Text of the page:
So what happens when a community is affected by wildfire as happened recently at Flock Hill in Canterbury, and Onamalutu in Marlborough?

“Apart from the damage to homes, property and animals, it’s often the intangibles that take longer to recover from,” says Lisa. “Evacuation, losing personal and often sentimental belongings, sometimes even livelihoods, is very stressful.

“Natural disasters affect entire communities. Our research has also shown that the presence or absence of community networks, such as schools and marae that are often community hubs, can have a significant effect on a community’s resilience to respond to wildfires.

“There is a real need for more effective communications around wildfire awareness, prevention and preparedness in rural communities. These need to be targeted and tailored to various groups within a community depending on whether they are regular fire users like farmers, recreational users like campers and hikers, cultural users or those who don’t use fire at all.

“We are now helping rural fire managers to develop communication strategies for the different fire user groups, and also those people living on the outskirts of towns and visitors who need to know the fire danger in their immediate vicinity. This may involve re-developing the messaging associated with fire danger signs.

“The biggest challenge will be getting people to take notice of the fire danger signs and be aware of appropriate behaviour around lighting fires in their local area to avert a possible disaster.”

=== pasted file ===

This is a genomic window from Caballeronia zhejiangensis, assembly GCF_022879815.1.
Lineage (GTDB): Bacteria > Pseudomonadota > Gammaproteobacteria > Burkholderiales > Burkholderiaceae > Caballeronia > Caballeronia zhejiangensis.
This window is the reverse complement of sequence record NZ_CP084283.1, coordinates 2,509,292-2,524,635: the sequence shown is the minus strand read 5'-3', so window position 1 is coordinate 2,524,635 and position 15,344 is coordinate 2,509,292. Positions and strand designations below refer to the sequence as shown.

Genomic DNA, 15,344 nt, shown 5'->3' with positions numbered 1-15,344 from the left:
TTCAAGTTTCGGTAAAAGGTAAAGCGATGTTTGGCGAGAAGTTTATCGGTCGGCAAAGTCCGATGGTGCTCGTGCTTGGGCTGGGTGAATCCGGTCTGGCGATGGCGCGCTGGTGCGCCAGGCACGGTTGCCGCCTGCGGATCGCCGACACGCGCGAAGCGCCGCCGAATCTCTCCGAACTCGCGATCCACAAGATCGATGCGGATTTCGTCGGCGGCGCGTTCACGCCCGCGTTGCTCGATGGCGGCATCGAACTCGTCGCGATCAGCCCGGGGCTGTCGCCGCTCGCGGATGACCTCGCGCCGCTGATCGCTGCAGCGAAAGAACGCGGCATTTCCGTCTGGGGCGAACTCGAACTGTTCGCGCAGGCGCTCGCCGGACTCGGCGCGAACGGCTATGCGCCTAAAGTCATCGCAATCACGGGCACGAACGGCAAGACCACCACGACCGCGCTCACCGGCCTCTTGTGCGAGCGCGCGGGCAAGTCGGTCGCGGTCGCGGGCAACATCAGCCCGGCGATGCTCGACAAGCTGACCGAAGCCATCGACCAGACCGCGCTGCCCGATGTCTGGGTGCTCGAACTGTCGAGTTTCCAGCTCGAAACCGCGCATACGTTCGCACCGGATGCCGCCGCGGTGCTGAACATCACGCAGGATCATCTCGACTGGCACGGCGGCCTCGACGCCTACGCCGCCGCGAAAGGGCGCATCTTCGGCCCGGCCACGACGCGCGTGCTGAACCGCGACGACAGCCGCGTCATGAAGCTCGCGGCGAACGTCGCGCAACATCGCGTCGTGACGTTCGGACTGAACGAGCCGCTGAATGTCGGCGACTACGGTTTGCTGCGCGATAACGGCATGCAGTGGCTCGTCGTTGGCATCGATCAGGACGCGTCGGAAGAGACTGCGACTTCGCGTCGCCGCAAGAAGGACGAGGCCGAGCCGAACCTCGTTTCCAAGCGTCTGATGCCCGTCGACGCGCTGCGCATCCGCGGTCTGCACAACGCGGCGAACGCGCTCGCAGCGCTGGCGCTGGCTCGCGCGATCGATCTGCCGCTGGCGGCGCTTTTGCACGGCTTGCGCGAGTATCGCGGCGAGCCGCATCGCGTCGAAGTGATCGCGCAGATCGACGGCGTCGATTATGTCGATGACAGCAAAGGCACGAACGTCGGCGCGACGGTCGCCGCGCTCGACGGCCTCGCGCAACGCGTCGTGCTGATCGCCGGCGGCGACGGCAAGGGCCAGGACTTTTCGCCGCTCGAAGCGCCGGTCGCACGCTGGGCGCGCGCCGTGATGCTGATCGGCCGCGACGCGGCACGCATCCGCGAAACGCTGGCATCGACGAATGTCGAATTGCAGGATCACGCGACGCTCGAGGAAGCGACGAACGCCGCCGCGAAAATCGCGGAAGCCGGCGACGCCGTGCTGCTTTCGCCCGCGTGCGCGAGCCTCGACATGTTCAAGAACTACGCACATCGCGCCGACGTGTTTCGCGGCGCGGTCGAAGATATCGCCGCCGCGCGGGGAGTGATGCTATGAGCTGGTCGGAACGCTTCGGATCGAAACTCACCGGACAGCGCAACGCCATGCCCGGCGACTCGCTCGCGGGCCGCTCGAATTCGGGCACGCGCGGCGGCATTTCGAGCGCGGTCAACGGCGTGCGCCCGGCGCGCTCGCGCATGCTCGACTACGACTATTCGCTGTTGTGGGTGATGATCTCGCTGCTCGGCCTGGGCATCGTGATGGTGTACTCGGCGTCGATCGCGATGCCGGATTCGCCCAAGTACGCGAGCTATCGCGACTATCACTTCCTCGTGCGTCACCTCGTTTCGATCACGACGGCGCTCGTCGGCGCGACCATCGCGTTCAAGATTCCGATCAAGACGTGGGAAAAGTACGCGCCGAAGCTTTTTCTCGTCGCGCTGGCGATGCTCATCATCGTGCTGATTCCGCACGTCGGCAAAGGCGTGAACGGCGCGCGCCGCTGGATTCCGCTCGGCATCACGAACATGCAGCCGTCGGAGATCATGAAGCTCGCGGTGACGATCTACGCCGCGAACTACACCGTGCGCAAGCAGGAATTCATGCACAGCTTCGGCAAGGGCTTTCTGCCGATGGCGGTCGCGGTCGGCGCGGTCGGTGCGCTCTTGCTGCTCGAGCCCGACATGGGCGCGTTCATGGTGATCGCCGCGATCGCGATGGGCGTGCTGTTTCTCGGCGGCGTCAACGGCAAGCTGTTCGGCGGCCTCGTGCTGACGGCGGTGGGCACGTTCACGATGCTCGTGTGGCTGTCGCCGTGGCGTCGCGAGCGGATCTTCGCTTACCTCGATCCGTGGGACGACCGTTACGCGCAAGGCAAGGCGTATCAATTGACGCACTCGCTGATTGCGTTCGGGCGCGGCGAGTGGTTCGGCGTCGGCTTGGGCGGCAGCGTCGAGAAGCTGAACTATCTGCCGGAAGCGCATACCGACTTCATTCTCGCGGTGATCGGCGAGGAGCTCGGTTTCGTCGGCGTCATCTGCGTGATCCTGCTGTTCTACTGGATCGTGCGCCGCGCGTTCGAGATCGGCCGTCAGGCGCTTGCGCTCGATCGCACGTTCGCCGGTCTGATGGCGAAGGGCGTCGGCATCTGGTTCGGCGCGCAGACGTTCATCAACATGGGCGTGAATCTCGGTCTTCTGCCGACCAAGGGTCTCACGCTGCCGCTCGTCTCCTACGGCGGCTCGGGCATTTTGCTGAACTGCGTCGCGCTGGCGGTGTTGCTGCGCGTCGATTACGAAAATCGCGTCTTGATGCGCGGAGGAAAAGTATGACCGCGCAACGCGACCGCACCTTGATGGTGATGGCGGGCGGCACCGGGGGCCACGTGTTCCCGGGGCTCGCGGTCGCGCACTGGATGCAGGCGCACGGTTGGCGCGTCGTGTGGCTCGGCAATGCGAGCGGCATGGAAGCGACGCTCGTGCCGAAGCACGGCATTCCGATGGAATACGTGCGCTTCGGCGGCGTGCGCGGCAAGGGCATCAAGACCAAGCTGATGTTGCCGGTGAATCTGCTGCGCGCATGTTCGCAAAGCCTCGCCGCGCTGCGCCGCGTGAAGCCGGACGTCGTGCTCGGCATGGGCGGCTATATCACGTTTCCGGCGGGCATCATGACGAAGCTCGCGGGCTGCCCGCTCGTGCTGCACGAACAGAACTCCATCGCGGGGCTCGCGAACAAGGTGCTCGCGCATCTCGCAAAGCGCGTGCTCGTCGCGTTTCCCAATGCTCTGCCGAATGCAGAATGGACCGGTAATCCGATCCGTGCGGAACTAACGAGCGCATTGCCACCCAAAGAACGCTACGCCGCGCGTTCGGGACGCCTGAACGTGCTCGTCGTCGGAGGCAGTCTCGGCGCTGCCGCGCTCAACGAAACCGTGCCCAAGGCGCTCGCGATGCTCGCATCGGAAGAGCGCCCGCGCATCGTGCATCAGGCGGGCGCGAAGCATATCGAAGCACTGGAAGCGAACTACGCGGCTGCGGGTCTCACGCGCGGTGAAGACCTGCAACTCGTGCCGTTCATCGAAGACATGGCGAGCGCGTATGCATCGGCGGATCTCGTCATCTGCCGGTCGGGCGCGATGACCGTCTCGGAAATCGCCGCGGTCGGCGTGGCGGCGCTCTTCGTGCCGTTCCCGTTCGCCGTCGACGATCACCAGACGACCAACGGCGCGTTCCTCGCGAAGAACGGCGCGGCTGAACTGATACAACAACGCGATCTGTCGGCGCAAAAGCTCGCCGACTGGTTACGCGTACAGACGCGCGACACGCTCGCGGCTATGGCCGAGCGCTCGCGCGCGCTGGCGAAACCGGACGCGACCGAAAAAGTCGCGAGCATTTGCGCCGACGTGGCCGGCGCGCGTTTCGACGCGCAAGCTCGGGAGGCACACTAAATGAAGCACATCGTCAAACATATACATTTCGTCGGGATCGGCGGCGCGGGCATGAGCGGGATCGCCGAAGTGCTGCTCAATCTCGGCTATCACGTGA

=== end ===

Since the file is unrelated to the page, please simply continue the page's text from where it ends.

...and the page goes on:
FireSmart communities

FireBe proactive and manage fire risk on your property:

Reduce fire fuels
Mow grass often, plant less flammable vegetation, remove dead fuels (leaves, branches, shrubbery) and do not store firewood or other flammable materials next to your house.

Create a fire break
Maintain ‘defensible space’ around your property, open areas without dense vegetation (sparsely planted, low flammability species are okay). This can be well-maintained green lawns, paths and driveways.

Have a water source
Have an easily accessed water source such as a swimming pool or pond with a small pump, or irrigation system.

Provide access
Maintain clear access for emergency vehicles. Avoid narrow, winding driveways and remove overhanging trees. Make your address clearly visible at the entrance to your property using your rural address or RAPID number.

Know the risk
If considering using fire, know what the current fire danger and restrictions are in your area, or areas you might be visiting, by contacting the local Rural Fire Authority, council, DOC or forestry office.

Even better, work together
Work with neighbours to collectively reduce fire risks and educate other residents in the area to create a ‘FireSmart’ community.

For further information
Contact Grant Pearce at grant.pearce@scionresearch.com
Dr Lisa Langer at lisa.langer@scionresearch.com
W: www.scionresearch.com/fire
T: #wildfirenz